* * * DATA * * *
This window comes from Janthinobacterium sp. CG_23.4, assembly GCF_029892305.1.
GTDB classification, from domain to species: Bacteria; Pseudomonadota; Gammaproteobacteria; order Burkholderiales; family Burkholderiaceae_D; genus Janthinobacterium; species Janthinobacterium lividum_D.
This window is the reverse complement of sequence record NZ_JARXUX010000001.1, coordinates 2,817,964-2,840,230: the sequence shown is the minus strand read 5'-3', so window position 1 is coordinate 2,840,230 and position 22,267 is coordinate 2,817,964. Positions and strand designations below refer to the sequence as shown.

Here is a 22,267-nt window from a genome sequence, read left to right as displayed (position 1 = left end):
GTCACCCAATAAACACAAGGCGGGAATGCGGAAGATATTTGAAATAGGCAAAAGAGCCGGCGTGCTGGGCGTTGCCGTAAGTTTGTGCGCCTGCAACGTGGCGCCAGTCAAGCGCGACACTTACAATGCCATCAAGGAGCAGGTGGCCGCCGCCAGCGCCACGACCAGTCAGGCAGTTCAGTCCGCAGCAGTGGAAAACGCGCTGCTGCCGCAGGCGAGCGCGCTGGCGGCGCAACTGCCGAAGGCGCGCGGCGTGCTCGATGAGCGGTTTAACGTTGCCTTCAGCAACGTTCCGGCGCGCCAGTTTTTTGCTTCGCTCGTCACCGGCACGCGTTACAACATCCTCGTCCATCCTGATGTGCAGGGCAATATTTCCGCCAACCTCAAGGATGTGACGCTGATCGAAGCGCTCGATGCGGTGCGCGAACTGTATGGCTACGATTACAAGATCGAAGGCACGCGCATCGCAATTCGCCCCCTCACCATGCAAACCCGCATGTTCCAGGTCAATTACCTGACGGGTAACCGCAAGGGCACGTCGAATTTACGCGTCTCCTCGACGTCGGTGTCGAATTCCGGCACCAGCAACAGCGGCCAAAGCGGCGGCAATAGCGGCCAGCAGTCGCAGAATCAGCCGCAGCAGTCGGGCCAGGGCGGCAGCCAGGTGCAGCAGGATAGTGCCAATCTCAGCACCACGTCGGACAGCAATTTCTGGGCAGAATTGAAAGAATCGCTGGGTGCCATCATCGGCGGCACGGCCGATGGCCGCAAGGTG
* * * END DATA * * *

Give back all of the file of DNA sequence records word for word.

This window comes from Janthinobacterium sp. CG_23.4, assembly GCF_029892305.1.
GTDB classification, from domain to species: Bacteria; Pseudomonadota; Gammaproteobacteria; order Burkholderiales; family Burkholderiaceae_D; genus Janthinobacterium; species Janthinobacterium lividum_D.
This window is the reverse complement of sequence record NZ_JARXUX010000001.1, coordinates 2,817,964-2,840,230: the sequence shown is the minus strand read 5'-3', so window position 1 is coordinate 2,840,230 and position 22,267 is coordinate 2,817,964. Positions and strand designations below refer to the sequence as shown.

Here is a 22,267-nt window from a genome sequence, read left to right as displayed (position 1 = left end):
GTCACCCAATAAACACAAGGCGGGAATGCGGAAGATATTTGAAATAGGCAAAAGAGCCGGCGTGCTGGGCGTTGCCGTAAGTTTGTGCGCCTGCAACGTGGCGCCAGTCAAGCGCGACACTTACAATGCCATCAAGGAGCAGGTGGCCGCCGCCAGCGCCACGACCAGTCAGGCAGTTCAGTCCGCAGCAGTGGAAAACGCGCTGCTGCCGCAGGCGAGCGCGCTGGCGGCGCAACTGCCGAAGGCGCGCGGCGTGCTCGATGAGCGGTTTAACGTTGCCTTCAGCAACGTTCCGGCGCGCCAGTTTTTTGCTTCGCTCGTCACCGGCACGCGTTACAACATCCTCGTCCATCCTGATGTGCAGGGCAATATTTCCGCCAACCTCAAGGATGTGACGCTGATCGAAGCGCTCGATGCGGTGCGCGAACTGTATGGCTACGATTACAAGATCGAAGGCACGCGCATCGCAATTCGCCCCCTCACCATGCAAACCCGCATGTTCCAGGTCAATTACCTGACGGGTAACCGCAAGGGCACGTCGAATTTACGCGTCTCCTCGACGTCGGTGTCGAATTCCGGCACCAGCAACAGCGGCCAAAGCGGCGGCAATAGCGGCCAGCAGTCGCAGAATCAGCCGCAGCAGTCGGGCCAGGGCGGCAGCCAGGTGCAGCAGGATAGTGCCAATCTCAGCACCACGTCGGACAGCAATTTCTGGGCAGAATTGAAAGAATCGCTGGGTGCCATCATCGGCGGCACGGCCGATGGCCGCAAGGTG